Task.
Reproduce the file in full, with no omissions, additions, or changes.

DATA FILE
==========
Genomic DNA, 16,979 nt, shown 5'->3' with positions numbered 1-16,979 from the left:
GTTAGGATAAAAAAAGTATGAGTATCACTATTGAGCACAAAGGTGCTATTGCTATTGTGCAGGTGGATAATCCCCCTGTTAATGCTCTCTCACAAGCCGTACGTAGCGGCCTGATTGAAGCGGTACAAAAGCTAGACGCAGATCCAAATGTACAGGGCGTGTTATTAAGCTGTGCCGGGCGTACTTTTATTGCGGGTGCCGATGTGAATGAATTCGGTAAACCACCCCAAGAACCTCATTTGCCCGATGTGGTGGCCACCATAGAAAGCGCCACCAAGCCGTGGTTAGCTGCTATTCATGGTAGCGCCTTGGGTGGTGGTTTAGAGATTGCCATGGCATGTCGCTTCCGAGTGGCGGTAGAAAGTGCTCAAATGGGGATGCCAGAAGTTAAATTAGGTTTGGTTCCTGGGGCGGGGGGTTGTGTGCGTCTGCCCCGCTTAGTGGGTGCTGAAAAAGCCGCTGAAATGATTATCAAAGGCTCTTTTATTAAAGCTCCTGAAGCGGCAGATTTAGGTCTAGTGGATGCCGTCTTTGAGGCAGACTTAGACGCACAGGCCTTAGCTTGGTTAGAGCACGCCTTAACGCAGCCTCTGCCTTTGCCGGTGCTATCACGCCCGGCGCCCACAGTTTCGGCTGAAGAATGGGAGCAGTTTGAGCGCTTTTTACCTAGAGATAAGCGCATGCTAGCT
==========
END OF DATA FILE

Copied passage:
Genomic DNA, 16,979 nt, shown 5'->3' with positions numbered 1-16,979 from the left:
GTTAGGATAAAAAAAGTATGAGTATCACTATTGAGCACAAAGGTGCTATTGCTATTGTGCAGGTGGATAATCCCCCTGTTAATGCTCTCTCACAAGCCGTACGTAGCGGCCTGATTGAAGCGGTACAAAAGCTAGACGCAGATCCAAATGTACAGGGCGTGTTATTAAGCTGTGCCGGGCGTACTTTTATTGCGGGTGCCGATGTGAATGAATTCGGTAAACCACCCCAAGAACCTCATTTGCCCGATGTGGTGGCCACCATAGAAAGCGCCACCAAGCCGTGGTTAGCTGCTATTCATGGTAGCGCCTTGGGTGGTGGTTTAGAGATTGCCATGGCATGTCGCTTCCGAGTGGCGGTAGAAAGTGCTCAAATGGGGATGCCAGAAGTTAAATTAGGTTTGGTTCCTGGGGCGGGGGGTTGTGTGCGTCTGCCCCGCTTAGTGGGTGCTGAAAAAGCCGCTGAAATGATTATCAAAGGCTCTTTTATTAAAGCTCCTGAAGCGGCAGATTTAGGTCTAGTGGATGCCGTCTTTGAGGCAGACTTAGACGCACAGGCCTTAGCTTGGTTAGAGCACGCCTTAACGCAGCCTCTGCCTTTGCCGGTGCTATCACGCCCGGCGCCCACAGTTTCGGCTGAAGAATGGGAGCAGTTTGAGCGCTTTTTACCTAGAGATAAGCGCATGCTAGCT